WHAT'S IN A SLEEP?
These two are my animals, Dr. Chipper and Dr. Dexter - perfect sleep models.
When was the last time you fell asleep within minutes, and woke up feeling rested? Are you among 60 million Americans that experience sleeplessness to a point that they seek support from a medical provider?
We all know, that stress, physical health, medications, and menopause/andropause are common underlying factors. Psychological factors are among the biggest culprits. Whether you are having trouble falling or staying asleep, I compile the strategies for you to manage stress, that prevents you from sleeping like cat and dog above.
Tips to Manage Your Sleep Routine
Blue lights which are TV/computer/cell phones are off 2 hour prior to bedtime
The ideal sleeping temperature is said to be around 18 degrees Celsius or 65 degrees Fahrenheit. Go ahead, turn your thermostat down.
Eating for better sleep
Sleep depends on proper neurotransmission—the communication between neurons in the brain and nervous system. Healthy cell made from from healthy foods we eat. And here we are again, we are what we eat. Keep in mind that eating a large meal close to bedtime may cause you to toss and turn. On the other hand, not eating enough may cause you to wake up in the middle of the night. It will certainly help you to keep a diary as to what you eat and how well you sleep, to determine what works for you.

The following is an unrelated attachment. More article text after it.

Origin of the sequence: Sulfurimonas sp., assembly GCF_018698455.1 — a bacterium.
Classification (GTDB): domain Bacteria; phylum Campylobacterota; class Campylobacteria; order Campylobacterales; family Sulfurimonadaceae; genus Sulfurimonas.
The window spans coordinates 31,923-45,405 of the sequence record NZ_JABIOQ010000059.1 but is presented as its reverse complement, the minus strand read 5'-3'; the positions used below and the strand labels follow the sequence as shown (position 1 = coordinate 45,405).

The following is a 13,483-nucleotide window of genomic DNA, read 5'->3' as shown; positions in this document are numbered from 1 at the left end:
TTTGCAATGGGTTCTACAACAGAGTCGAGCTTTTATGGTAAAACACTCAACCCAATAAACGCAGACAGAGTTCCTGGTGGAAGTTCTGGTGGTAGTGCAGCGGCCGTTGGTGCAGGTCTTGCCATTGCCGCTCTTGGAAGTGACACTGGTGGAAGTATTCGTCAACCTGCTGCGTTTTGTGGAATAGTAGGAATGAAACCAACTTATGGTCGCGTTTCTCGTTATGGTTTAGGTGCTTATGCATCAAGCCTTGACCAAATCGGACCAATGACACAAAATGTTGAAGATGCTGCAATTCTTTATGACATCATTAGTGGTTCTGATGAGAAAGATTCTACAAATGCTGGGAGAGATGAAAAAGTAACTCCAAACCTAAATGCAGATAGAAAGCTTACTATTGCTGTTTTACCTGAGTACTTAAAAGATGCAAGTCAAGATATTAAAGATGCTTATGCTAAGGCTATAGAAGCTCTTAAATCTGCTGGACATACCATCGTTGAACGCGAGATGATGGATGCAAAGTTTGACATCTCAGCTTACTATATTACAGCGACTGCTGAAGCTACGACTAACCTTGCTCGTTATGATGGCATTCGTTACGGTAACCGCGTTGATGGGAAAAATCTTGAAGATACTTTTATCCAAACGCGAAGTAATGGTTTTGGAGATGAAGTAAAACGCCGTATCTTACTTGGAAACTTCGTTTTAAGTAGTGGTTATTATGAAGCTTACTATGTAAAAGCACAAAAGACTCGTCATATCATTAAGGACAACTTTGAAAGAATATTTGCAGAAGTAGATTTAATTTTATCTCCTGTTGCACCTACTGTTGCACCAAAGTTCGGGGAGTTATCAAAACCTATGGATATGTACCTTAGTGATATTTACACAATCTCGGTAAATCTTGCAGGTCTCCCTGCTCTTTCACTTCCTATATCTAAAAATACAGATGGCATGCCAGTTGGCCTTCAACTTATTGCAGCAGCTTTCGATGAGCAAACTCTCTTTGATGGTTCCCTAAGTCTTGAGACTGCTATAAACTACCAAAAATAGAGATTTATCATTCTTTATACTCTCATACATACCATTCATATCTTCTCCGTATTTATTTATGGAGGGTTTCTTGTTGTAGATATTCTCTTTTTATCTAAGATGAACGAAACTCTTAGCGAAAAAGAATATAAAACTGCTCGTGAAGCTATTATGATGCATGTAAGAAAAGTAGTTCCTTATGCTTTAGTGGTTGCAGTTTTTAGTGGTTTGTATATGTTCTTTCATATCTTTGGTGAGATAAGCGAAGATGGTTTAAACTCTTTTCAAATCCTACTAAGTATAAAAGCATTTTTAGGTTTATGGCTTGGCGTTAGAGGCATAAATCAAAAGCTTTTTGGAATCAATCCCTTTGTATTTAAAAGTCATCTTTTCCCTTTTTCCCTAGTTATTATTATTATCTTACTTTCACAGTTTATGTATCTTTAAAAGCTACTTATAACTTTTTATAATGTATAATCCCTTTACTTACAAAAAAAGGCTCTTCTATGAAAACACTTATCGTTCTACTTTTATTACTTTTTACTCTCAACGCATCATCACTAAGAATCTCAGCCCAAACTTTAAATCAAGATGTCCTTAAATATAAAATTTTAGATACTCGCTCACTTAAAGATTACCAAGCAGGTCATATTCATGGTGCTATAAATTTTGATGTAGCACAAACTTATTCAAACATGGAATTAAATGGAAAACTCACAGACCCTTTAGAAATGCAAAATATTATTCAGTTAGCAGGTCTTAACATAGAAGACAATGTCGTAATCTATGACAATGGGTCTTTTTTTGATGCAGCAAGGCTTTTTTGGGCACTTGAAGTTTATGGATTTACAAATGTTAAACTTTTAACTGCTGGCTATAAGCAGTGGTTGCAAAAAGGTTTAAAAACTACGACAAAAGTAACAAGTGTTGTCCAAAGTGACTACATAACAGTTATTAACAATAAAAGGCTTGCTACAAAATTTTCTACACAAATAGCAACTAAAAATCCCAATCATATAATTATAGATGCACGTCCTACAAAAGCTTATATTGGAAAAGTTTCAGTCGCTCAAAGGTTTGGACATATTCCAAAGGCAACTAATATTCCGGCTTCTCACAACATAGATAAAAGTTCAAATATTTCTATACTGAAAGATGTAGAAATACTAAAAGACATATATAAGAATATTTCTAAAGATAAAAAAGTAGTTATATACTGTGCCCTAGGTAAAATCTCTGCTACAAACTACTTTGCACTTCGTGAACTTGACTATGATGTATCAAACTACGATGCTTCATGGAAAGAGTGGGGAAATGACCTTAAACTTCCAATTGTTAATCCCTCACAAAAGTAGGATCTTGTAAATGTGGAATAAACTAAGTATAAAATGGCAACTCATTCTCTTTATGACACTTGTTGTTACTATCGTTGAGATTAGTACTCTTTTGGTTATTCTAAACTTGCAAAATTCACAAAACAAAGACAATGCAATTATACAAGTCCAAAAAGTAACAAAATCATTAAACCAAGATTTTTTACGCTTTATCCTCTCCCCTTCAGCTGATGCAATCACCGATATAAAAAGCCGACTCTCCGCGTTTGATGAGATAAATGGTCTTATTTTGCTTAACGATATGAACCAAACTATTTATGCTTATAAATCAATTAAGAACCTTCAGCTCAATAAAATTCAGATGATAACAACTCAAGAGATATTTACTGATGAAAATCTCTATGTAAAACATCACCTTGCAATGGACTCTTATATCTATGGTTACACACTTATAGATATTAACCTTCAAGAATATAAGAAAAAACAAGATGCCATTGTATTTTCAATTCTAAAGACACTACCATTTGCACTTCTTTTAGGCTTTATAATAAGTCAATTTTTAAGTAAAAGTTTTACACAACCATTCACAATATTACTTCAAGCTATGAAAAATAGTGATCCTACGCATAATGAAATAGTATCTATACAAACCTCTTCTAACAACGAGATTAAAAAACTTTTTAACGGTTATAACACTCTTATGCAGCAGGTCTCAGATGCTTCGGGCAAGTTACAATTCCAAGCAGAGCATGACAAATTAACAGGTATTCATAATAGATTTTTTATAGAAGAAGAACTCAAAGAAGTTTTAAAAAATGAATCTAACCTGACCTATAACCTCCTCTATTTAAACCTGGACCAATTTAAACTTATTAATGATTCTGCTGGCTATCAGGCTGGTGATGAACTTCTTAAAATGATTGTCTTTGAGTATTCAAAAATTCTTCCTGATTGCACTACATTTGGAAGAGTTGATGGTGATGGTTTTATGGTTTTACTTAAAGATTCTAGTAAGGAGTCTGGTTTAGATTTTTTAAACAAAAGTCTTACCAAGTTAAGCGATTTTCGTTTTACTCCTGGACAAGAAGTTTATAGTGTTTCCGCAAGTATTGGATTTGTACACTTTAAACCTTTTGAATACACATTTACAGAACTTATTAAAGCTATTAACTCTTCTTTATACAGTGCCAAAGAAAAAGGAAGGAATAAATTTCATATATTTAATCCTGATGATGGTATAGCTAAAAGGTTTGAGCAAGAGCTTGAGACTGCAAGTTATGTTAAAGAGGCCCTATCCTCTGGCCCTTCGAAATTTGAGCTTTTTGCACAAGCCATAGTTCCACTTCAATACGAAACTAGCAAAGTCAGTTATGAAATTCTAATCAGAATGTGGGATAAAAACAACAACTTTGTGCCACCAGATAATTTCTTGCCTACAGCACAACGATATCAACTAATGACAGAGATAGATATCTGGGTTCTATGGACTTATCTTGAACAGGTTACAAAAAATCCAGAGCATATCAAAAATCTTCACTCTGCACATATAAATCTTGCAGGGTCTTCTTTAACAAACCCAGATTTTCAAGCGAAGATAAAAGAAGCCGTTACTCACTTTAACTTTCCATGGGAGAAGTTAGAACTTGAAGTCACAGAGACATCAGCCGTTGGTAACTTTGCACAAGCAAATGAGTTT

Foods to eat for better sleep
- Fermented vegetables
- Root vegetables
- Kale, spinach and other dark greens
- Cruciferous vegetables
- Nuts, seeds and whole grains -if you can tolerate them
- Lean meats in moderation
- Cold-water fish (salmon, mackerel, herring, trout) - in moderation
Foods to avoid for better sleep
- Packaged foods
- Caffeine-containing beverages after 2:00 PM
- Refined carbohydrates - bread, cookies, pasta, etc and sugars